GIIN Impact Investor Forum 2016: 10 things we learned

1 IMPACT INVESTING IS AT A ‘TIPPING POINT’
The world’s largest-ever gathering of impact investors opened with a call to arms. Nick O’Donohoe, left, senior advisor of the Gates Foundation, told the Global Impact Investing Network Investor Forum 2016 that impact investment could be “transformational” in solving some of the world's most intractable problems such as climate change and Third World poverty. “Impact investment is at a tipping point,” he said.

2 ASSETS UNDER MANAGEMENT ARE EXPANDING STRONGLY…
A report by the Global Impact Investing Network unveiled on the opening day of the conference showed that assets under management in impact funds are rising by 18 percent a year, up from $25.4 billion in 2013 to $35.5 billion in 2015. Seventy percent of the assets are allocated via private debt or private equity.

3 …GIVING IT AN INCREASINGLY VITAL ROLE
O’Donohoe likened the growth in the use of private capital to generate a social and environmental impact to the early days of the private equity, venture capital and hedge fund movements. Impact has become a “critical component” in investment decisions, he said.

4 BUT THERE IS NO ROOM FOR COMPLACENCY

“The challenges facing the world’s most marginalised populations require immediate action,” Amit Bouri, left, the chief executive of the GIIN told delegates. The impact sector needs to grow in “leaps and bounds” if it is to tackle such issues as the 220 million children in South Asia breathing toxic air, Bouri said.

5 PENSIONS ARE INCREASINGLY INTERESTED IN THE SECTOR

Delegates included representatives of many of the big pension funds who said that they had turned to impact investing out of a realisation that they had a responsibility to deliver positive social change from their investments. Peter Borgdorff, director of Dutch pension fund Pensioenfonds Zorg en Welzijn, said that it had switched to a strategy which places a greater emphasis on social outcomes. “When we talk about impact, we want to make the world a better place,” he told a panel.

6 BARRIERS TO GROWTH REMAIN
The conference also highlighted the potential barriers to growth in the impact sector, notably a lack of liquidity and the difficulty of measuring impact. “We still don’t speak a common language,” said Linda Broekhuizen, right, chief investment officer of Dutch asset manager FMO, which has invested in socially responsible projects for more than 45 years. “I dream of seeing financial reporting standards for impact.”

7 LACK OF SCALE IS AN ISSUE
Another criticism was the lack of scale of many of the projects. One answer put forward by Grete Faremo, right, executive director of the United Nations’ UNOPS programme, is a larger role for partnerships with overseas aid institutions who can provide seed capital and financial guarantees for impact investments. “There’s a colossal amount of capital available for projects that deliver impact,” she said in a keynote address on the second day of the conference.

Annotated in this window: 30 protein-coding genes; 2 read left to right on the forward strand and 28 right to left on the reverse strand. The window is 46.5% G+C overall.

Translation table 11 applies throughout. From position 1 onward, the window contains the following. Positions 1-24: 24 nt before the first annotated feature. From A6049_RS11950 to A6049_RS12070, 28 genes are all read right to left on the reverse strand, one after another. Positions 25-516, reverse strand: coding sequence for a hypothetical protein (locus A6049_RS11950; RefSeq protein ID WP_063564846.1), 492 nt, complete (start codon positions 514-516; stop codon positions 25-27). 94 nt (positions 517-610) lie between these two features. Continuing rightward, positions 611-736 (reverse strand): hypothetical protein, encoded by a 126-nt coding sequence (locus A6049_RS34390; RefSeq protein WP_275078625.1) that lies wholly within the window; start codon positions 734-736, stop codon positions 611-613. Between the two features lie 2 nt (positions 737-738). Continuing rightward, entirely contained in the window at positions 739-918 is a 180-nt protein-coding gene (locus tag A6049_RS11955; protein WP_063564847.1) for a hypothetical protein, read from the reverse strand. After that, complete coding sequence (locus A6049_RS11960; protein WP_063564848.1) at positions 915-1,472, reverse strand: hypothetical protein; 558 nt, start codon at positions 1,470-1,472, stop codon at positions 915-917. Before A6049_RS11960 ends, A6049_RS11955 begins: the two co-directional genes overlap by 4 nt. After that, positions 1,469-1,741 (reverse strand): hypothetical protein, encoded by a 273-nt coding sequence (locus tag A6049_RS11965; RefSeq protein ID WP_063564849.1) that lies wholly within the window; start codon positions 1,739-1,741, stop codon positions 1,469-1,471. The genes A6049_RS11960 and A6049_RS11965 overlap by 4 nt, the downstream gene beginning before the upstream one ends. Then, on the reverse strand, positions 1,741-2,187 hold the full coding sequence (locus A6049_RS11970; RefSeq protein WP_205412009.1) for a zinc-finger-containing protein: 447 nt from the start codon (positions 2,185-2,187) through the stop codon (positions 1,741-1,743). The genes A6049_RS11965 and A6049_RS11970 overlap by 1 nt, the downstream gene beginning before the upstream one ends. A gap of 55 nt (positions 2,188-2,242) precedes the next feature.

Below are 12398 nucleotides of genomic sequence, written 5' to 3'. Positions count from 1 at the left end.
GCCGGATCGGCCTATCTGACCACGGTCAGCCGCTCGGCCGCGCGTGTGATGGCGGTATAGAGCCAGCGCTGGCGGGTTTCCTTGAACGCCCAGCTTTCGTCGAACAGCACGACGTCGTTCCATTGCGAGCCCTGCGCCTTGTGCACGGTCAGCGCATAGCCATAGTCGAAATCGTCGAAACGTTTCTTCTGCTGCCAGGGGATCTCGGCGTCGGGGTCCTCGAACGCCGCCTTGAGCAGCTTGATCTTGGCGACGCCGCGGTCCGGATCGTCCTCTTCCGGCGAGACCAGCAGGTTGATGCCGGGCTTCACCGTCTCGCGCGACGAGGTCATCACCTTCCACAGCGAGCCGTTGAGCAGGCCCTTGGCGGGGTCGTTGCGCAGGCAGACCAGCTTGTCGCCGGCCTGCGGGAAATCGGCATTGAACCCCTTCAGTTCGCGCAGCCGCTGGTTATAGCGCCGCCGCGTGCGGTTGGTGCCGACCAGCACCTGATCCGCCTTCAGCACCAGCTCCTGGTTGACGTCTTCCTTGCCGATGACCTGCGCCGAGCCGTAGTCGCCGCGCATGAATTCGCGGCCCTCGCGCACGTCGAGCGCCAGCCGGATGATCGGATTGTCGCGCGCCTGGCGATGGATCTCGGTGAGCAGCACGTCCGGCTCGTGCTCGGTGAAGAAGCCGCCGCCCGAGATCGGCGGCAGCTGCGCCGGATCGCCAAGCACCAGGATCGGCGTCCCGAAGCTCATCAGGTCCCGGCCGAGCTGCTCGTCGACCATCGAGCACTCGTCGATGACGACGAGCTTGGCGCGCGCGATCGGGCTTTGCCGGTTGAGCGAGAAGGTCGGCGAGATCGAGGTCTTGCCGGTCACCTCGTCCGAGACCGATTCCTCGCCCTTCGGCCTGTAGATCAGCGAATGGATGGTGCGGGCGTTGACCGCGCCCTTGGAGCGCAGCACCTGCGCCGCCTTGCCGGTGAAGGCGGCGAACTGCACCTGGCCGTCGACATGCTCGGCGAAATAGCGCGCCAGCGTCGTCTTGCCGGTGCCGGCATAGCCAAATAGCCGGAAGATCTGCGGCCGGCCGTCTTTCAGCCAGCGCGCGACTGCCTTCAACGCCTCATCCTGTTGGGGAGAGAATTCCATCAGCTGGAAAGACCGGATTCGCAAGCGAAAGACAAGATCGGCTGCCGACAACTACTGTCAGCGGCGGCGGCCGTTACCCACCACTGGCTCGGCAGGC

8 EXITS NEED TO BE ETHICAL

One of the major discussion points was the difficult issue of how investments can be exited without threatening the social and environmental objectives of the business. “Exiting after six years is always a problem because the companies are immature,” said Jasper Snoek, above, the chief financial officer of the Doen Foundation, a Dutch impact investor. Longer exit times were one option. Another is to have some core strategic shareholders who are tasked with ensuring “mission protection” while holding a minority stake, he said.

9 INVESTORS ARE HAPPY WITH PERFORMANCE
Investors report broad overall satisfaction with both the impact and financial performance of their investments. GIIN’s 2016 annual impact investor survey found that 98 percent of investors said that impact performance was either in line or exceeded their expectations and 89 percent said financial performance either met or bettered their expectations. Private equity investments had gross expected returns of 17.6 percent and private debt vehicles were expected to return 5.2 percent.

10 MICROFINANCE IS THE MOST TARGETED SECTOR

Microfinance and financial services are the most common impact investments with 38 percent of total allocations, Energy, housing and food and agriculture were the next three largest sectors. There are signs, though, of diversification with the education and technology sectors both showing strong growth.